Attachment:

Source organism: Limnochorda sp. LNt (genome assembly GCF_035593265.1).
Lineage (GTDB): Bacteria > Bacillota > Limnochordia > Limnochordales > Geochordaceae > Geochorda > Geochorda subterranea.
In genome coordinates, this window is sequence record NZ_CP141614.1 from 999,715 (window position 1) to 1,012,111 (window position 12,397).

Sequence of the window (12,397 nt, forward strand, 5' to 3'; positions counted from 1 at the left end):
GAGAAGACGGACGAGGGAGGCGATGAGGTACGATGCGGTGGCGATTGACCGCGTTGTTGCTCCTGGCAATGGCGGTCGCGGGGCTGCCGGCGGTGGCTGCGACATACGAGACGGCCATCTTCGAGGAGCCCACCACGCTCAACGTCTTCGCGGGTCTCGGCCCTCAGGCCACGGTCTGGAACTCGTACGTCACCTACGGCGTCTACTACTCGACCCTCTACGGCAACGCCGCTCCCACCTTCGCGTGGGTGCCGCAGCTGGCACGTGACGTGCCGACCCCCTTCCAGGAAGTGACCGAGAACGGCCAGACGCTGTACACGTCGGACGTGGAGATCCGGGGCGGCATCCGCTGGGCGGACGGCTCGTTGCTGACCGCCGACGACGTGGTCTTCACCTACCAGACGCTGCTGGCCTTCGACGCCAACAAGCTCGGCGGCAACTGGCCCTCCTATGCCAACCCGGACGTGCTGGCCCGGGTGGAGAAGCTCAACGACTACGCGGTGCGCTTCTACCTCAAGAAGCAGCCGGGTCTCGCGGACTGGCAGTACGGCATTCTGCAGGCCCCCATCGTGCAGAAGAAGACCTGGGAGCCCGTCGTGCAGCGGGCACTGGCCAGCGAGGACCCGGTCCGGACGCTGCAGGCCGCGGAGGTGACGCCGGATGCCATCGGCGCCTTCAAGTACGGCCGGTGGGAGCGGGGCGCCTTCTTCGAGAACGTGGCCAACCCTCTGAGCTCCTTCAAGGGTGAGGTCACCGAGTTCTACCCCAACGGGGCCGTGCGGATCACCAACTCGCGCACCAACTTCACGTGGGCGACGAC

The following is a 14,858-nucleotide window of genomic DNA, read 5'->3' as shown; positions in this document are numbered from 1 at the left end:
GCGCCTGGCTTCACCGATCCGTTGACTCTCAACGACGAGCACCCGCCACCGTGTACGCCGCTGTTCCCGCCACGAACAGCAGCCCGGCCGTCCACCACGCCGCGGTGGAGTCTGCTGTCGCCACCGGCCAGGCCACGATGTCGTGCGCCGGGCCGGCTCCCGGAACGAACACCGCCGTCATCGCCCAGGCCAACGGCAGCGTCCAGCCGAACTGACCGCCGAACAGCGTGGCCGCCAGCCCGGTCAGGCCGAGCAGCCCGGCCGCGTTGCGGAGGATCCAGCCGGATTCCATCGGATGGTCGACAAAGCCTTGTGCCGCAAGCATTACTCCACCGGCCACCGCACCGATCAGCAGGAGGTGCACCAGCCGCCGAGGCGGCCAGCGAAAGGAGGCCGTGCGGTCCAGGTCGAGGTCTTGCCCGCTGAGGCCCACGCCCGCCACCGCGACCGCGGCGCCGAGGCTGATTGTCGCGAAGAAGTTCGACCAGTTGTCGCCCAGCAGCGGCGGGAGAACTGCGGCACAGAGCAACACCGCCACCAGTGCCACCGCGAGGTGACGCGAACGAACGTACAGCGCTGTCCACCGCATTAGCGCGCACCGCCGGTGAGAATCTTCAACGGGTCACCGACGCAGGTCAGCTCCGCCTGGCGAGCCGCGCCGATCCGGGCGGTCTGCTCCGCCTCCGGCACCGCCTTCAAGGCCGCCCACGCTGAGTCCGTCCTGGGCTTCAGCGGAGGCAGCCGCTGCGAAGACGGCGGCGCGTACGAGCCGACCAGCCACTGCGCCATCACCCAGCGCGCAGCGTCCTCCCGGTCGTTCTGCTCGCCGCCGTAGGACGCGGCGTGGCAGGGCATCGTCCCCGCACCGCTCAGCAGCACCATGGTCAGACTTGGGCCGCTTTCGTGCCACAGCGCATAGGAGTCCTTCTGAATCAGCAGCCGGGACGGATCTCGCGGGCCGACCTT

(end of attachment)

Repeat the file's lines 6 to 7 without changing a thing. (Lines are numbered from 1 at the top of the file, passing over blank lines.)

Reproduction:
The following is a 14,858-nucleotide window of genomic DNA, read 5'->3' as shown; positions in this document are numbered from 1 at the left end:
GCGCCTGGCTTCACCGATCCGTTGACTCTCAACGACGAGCACCCGCCACCGTGTACGCCGCTGTTCCCGCCACGAACAGCAGCCCGGCCGTCCACCACGCCGCGGTGGAGTCTGCTGTCGCCACCGGCCAGGCCACGATGTCGTGCGCCGGGCCGGCTCCCGGAACGAACACCGCCGTCATCGCCCAGGCCAACGGCAGCGTCCAGCCGAACTGACCGCCGAACAGCGTGGCCGCCAGCCCGGTCAGGCCGAGCAGCCCGGCCGCGTTGCGGAGGATCCAGCCGGATTCCATCGGATGGTCGACAAAGCCTTGTGCCGCAAGCATTACTCCACCGGCCACCGCACCGATCAGCAGGAGGTGCACCAGCCGCCGAGGCGGCCAGCGAAAGGAGGCCGTGCGGTCCAGGTCGAGGTCTTGCCCGCTGAGGCCCACGCCCGCCACCGCGACCGCGGCGCCGAGGCTGATTGTCGCGAAGAAGTTCGACCAGTTGTCGCCCAGCAGCGGCGGGAGAACTGCGGCACAGAGCAACACCGCCACCAGTGCCACCGCGAGGTGACGCGAACGAACGTACAGCGCTGTCCACCGCATTAGCGCGCACCGCCGGTGAGAATCTTCAACGGGTCACCGACGCAGGTCAGCTCCGCCTGGCGAGCCGCGCCGATCCGGGCGGTCTGCTCCGCCTCCGGCACCGCCTTCAAGGCCGCCCACGCTGAGTCCGTCCTGGGCTTCAGCGGAGGCAGCCGCTGCGAAGACGGCGGCGCGTACGAGCCGACCAGCCACTGCGCCATCACCCAGCGCGCAGCGTCCTCCCGGTCGTTCTGCTCGCCGCCGTAGGACGCGGCGTGGCAGGGCATCGTCCCCGCACCGCTCAGCAGCACCATGGTCAGACTTGGGCCGCTTTCGTGCCACAGCGCATAGGAGTCCTTCTGAATCAGCAGCCGGGACGGATCTCGCGGGCCGACCTT